I will first admit. I haven’t paid much attention to Occupy Wall Street/Philly/Etc. I don’t really care all that much, to be honest (which has more to do with apathy than anything–to be honest again). However, from what I gather, a bunch of people are tired of corporate greed and are rallying behind a slogan “We are the 99%.” I have a brief, yet I hope valuable, take on all of this.
For those pro-Occupy: It simply won’t do to complain about corporate greed. The line of evil runs through you. How can you stop greed in your own life? Part of maturing is resisting “blame-shifting.” We think, “Yes, I am in a bunch of debt, but it not my fault. It’s the government. It’s Microsoft. It’s the Sallie Mae.” Blame-shifting is an anxious, (often) knee-jerk reaction out of fear that someone might point out where we are to blame. My debt, true, is my debt. If I decide that I want an iPad, go out an buy one on my Visa, that’s my problem. If I believed I had to go to a more expensive college to get a better job, took out a loan to pay for the world’s most expensive piece of paper (i.e., degree), and now have 6-figures of debt, that’s my problem. There is greed in all of us. Thomas Merton, a Catholic monk, amidst the Vietnam protests in the 1960′s reminded everyone that unless we are going to look inwardly at the violence in us, pacifism just becomes another war-tactic. The same is true here with greed.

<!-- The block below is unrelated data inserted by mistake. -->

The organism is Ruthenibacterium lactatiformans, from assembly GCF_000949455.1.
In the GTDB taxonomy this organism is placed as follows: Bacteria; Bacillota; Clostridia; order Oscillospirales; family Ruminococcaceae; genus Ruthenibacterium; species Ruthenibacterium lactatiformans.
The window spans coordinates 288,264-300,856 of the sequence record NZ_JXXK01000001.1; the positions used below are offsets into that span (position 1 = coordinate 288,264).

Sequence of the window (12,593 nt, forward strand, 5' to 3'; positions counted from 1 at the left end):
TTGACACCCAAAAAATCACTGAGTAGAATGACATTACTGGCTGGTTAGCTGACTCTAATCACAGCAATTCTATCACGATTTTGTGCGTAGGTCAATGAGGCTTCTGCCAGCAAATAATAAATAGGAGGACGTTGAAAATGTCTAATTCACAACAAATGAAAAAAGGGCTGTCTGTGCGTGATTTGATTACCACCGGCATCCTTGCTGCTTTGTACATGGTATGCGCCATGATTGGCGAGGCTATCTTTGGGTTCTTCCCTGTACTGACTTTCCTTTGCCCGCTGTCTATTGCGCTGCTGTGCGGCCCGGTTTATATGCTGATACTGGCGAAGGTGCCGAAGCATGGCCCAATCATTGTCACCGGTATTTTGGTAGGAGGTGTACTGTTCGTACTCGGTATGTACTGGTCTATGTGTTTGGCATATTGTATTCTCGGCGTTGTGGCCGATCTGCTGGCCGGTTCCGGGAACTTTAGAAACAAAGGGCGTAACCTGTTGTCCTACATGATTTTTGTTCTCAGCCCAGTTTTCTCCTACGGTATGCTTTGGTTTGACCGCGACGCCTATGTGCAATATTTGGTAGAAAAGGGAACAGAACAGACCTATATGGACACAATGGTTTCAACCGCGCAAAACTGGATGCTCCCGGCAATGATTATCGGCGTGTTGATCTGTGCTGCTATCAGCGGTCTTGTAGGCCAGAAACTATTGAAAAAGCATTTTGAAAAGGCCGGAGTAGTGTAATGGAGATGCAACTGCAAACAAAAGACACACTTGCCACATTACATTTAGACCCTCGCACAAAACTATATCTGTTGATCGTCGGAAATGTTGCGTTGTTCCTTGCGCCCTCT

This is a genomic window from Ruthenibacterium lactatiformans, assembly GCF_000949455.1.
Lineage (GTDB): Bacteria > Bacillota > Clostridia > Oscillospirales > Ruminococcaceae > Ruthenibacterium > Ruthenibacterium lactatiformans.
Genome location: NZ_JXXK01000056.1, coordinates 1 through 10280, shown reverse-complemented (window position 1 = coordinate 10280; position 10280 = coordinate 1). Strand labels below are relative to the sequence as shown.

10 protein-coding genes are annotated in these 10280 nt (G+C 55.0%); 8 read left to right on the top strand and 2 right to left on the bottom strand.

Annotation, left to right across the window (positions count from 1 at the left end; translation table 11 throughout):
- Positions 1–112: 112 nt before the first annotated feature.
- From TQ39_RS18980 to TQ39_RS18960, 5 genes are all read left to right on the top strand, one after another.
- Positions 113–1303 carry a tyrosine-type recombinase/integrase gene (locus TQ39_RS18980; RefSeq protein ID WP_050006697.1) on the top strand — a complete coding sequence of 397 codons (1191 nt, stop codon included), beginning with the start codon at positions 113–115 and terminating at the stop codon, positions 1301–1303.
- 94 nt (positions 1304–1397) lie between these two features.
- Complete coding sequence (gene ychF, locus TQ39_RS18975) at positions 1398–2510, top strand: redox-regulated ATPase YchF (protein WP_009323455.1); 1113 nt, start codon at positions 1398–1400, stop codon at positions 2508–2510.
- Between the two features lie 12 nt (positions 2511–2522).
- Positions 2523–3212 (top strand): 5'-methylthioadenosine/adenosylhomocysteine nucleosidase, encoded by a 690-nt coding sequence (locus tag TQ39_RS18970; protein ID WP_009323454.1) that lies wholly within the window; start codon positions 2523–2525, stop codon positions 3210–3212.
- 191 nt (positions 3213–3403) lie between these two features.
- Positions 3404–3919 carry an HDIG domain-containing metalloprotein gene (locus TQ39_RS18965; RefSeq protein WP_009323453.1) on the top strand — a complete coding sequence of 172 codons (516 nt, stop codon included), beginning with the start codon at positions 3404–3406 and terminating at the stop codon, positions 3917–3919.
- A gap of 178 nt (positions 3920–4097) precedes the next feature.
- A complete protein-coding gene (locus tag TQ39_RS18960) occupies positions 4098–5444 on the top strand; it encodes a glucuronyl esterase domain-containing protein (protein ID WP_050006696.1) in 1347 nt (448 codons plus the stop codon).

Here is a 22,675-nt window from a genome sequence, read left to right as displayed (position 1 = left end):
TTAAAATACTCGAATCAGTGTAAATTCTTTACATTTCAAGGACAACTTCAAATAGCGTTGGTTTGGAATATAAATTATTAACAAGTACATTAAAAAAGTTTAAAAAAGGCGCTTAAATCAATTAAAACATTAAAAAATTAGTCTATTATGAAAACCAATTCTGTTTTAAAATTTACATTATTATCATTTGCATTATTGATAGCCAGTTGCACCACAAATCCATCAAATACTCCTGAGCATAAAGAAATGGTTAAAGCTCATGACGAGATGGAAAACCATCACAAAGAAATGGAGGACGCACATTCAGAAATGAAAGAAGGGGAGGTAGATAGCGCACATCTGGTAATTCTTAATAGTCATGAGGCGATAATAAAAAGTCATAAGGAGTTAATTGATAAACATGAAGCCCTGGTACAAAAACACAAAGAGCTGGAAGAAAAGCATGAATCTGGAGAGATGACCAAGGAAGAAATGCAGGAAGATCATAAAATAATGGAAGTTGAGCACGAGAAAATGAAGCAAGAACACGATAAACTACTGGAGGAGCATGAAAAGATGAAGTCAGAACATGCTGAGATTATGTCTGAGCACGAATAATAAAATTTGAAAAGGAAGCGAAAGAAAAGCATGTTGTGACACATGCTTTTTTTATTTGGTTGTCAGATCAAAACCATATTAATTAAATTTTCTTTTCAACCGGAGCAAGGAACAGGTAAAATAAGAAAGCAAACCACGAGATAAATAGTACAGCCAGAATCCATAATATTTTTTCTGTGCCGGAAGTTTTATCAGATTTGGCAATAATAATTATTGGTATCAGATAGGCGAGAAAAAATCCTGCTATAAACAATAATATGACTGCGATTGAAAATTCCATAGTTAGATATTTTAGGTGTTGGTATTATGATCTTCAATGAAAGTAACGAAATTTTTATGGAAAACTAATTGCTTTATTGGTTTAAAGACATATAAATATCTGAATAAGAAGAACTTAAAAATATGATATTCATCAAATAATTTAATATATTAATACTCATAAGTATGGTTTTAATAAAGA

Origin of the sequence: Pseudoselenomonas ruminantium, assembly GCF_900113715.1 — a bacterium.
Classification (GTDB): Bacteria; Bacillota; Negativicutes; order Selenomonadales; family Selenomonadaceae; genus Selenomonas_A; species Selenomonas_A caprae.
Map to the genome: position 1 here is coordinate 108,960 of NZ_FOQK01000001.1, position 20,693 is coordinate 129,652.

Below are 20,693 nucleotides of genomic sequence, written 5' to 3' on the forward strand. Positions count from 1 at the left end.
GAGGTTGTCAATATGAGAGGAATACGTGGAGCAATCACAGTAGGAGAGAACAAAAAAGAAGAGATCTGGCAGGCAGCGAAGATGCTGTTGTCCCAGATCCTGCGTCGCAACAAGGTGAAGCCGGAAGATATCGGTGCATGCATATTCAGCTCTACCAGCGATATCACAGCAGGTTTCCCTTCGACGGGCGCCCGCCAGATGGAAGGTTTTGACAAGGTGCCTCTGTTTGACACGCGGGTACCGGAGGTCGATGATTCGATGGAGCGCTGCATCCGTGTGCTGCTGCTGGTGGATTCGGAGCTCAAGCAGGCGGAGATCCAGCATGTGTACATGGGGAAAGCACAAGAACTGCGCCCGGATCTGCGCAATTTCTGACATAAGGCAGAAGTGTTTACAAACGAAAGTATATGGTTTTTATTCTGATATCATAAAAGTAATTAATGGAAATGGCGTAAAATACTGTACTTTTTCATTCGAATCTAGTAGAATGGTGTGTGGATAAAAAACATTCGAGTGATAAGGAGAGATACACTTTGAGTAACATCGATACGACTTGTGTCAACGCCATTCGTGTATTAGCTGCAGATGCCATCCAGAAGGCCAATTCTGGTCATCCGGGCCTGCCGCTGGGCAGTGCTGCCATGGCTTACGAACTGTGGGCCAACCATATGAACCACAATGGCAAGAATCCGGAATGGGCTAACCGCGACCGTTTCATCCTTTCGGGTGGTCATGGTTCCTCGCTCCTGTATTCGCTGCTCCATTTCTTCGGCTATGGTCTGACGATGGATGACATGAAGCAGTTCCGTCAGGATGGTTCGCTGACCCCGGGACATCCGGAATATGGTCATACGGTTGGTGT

For those contra-Occupy: It also simply won’t do to complain about the protesters. A lot of “Stop being lazy, get a job, and work hard at it. I did that. So should you!” line of thought has been floating around. That line of thought is contingent on “get a job,” which appears to be extremely difficult at this time and partially why the protesters are out on Wall Street. Yes, I have a job. After I lost my job as a youth pastor, it took me almost a year to be hired at a full-time job, and there are many people out there that work harder than I do to find a good (or any) job to pay for their family and it is taking them much, much longer. It’s hard to say, “Pull yourself up by your bootstraps” when someone can’t even buy the boots. Instead of thinking, “What systems are currently established that are keeping people from getting jobs?”, we complain about the people who can’t get jobs.
Basically, the line of evil runs through all of us. How are we involved in the evil that permeates our world? Let’s ask ourselves this question and work toward a solution. For me, I’m apathetic. What about you?
That’s my take.